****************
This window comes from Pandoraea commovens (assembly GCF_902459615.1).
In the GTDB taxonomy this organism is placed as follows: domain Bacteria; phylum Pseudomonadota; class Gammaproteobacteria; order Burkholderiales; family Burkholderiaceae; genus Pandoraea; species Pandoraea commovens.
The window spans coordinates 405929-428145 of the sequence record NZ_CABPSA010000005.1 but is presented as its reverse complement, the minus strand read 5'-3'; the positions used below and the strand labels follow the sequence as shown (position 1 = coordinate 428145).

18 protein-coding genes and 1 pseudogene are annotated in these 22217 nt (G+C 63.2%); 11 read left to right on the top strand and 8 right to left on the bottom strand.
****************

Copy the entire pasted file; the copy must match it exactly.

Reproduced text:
This window comes from Pandoraea commovens (assembly GCF_902459615.1).
In the GTDB taxonomy this organism is placed as follows: domain Bacteria; phylum Pseudomonadota; class Gammaproteobacteria; order Burkholderiales; family Burkholderiaceae; genus Pandoraea; species Pandoraea commovens.
The window spans coordinates 405929-428145 of the sequence record NZ_CABPSA010000005.1 but is presented as its reverse complement, the minus strand read 5'-3'; the positions used below and the strand labels follow the sequence as shown (position 1 = coordinate 428145).

18 protein-coding genes and 1 pseudogene are annotated in these 22217 nt (G+C 63.2%); 11 read left to right on the top strand and 8 right to left on the bottom strand.